A Fulton-based company is helping county workers shake off their stereotypical paper-pusher image. Quality Associates Incorporated (QAI) has worked to provide Howard and Anne Arundel counties – among many others – with sophisticated ways to digitally store and retrieve documents. Before QAI entered the scene, gaining access to records from any county department was often difficult and time consuming, explained Scott Swidersky, director of QAI’s information systems division. So Swidersky and his team structured a digital solution that helps county employees from all departments quickly find what they need. “We looked at how we could enable departments, like the police department, to have access to records that were created in hard copies. We looked at how departments could have simultaneous access to documents.” Counties tend to work with independent silos of information, Swidersky found. “There are so many independent decisions and independent records that it became very difficult to share information.” Employees found themselves filling out “request for information” forms, then waiting – often several days – for a document. Not anymore, said Swidersky. “Now that there is a standardized digital archival and retrieval solution, that police report is scanned, posted to an application and easily tracked and retrieved.”

Family-Owned Business

Swidersky’s father founded QAI in 1986 as a scientific consulting firm that addressed the regulatory space for companies trying to get pesticide products approved by the Environmental Protection Agency. “This is a very heavily regulated environment,” said Swidersky. QAI began serving as an independent reviewer for organizations trying to make sure they got their products approved. In that line of business, the QAI team first began seeing the value of effectively managing paperwork. “These kinds of companies are extremely document intensive,” said Swidersky. Swidersky always knew he wanted to work with his father’s business. “I went to college for environmental science and marine biology,” he said. But when Swidersky emerged from his studies, he found that environmental consulting was not what he enjoyed. “I had a decision to make,” he recalled. “I had to find a new job or develop a new division.” The company’s information systems division was born, and Swidersky hasn’t looked back since. He believes he’s making a difference, not just in document storage, but in the everyday working lives of people. For example, employees at the county level once faced a cumbersome review process for certain hard-copy documents. “A lot of the approval processes once involved paper,” he said. “Today they don’t do that. They go to their computers. They had piles and piles of papers. But now, if you can imagine, they have a digital dashboard. They can see every single reviewer and determine where things are in the process.”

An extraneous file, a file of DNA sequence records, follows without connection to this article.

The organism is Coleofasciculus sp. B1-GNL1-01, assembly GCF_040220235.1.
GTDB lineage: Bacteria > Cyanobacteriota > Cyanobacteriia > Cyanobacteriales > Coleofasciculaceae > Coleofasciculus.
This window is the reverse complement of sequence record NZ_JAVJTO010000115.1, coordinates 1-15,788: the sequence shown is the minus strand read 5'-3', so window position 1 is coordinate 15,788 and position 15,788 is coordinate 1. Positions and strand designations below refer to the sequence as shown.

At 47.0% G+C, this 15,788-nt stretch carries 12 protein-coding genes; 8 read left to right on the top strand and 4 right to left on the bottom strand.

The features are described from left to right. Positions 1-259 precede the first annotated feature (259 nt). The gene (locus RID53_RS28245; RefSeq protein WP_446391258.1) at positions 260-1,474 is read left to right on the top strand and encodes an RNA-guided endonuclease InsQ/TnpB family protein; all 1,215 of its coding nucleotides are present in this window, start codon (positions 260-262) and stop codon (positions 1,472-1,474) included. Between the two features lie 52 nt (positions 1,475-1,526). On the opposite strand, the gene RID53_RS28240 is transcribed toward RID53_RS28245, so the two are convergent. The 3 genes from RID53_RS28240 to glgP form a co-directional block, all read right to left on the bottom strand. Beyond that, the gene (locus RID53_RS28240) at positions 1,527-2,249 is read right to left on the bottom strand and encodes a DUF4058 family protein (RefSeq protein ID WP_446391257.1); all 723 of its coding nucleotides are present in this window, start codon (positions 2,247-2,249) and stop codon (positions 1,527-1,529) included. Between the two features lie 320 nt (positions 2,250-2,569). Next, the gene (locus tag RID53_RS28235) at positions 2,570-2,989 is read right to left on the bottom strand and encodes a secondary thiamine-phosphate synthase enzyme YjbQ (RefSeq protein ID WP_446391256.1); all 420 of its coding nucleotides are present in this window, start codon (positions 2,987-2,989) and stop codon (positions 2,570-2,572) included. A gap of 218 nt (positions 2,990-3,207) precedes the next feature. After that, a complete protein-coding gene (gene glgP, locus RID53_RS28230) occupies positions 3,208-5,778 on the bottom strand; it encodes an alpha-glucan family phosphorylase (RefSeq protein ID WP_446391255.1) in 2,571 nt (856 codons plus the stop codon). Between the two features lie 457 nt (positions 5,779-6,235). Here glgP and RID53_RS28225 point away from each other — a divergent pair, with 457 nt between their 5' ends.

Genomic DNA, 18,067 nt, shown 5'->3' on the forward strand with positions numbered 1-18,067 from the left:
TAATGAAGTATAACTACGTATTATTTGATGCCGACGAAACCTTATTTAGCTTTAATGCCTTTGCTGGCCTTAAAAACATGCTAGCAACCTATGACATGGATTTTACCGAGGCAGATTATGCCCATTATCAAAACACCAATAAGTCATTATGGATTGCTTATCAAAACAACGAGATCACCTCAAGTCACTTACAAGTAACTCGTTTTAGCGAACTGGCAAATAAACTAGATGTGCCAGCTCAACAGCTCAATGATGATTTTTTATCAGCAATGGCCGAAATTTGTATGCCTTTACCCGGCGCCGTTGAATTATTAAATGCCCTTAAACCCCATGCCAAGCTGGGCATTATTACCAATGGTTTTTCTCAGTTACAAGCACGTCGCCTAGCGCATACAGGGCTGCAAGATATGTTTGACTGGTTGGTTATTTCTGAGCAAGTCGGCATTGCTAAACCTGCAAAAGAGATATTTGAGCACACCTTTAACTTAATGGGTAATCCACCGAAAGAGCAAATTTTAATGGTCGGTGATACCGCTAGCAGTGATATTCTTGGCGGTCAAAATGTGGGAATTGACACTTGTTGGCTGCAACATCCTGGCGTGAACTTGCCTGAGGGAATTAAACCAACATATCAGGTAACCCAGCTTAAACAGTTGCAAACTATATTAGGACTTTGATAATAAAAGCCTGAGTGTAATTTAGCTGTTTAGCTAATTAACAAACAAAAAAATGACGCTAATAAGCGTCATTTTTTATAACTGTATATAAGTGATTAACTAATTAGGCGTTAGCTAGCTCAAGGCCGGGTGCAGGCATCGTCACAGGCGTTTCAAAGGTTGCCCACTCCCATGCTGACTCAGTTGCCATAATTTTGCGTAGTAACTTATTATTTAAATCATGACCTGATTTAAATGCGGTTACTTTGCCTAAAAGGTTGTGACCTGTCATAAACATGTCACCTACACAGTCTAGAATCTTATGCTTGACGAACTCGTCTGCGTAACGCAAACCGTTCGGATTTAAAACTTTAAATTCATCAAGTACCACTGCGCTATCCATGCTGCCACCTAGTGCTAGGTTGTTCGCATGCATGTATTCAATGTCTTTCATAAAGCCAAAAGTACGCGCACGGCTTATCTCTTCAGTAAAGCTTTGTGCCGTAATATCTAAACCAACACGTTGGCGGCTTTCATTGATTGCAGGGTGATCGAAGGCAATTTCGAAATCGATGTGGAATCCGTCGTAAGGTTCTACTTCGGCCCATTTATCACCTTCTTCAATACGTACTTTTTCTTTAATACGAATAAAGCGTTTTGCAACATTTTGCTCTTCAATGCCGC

Looking at the Big Picture

Though QAI helps local county workers, the firm also courts larger clients. “Seventy percent of our client base is within the federal government,” said Swidersky. “Our largest client is NIH [National Institutes of Health], and also the FDA [Food and Drug Administration] and Centers for Disease Control.” In a local area where many companies work for government entities, Swidersky believes QAI is different. “The first thing that we do is, when we’re aware there’s a problem, we spend time doing an analysis of the problem. What we do as a company is, we spend the time on the front end to understand what the client wants to do. We’re solution providers, not vendors.” In the course of serving its customers, QAI provides customized software, conversion services and solutions that support knowledge and content management. QAI’s offerings include software applications, hardware and systems for scanning and imaging; services for document conversion and materials conversion; storage and electronic archiving; systems integration, support and training; and strategic consulting for quality assurance.

Digitizing the Future

Swidersky joins many contemporary technology thinkers in envisioning a paperless society. “I think that’s what a lot of companies are striving for,” he said. Though that reality is not reachable right now, companies can certainly manage their documents more efficiently, and ultimately, accomplish more with fewer people. In these uncertain economic times, more and more businesses are searching for ways to streamline their day-to-day operations and ease the burden on understaffed departments. Swidersky believes that’s why companies have continued to steadily approach QAI. “We’ve not really seen a downturn in the amount of work we’re finding,” he said. In addition, QAI’s steady federal clients have helped buffer the firm from recession. “Although a lot of federal agencies are not getting increases in budgets, they have not had to cut our services,” he said. Still, Swidersky is keeping a watchful eye on the current economy, particularly on the potential demise of industry giants such as Chrysler Financial Corporation and Ford Motor Company. “They had better be looking to utilize digital technology to improve their current work flow processes,” he said. “Otherwise, how do we deal with this downsizing? Companies are going to have to look for better ways to do things.”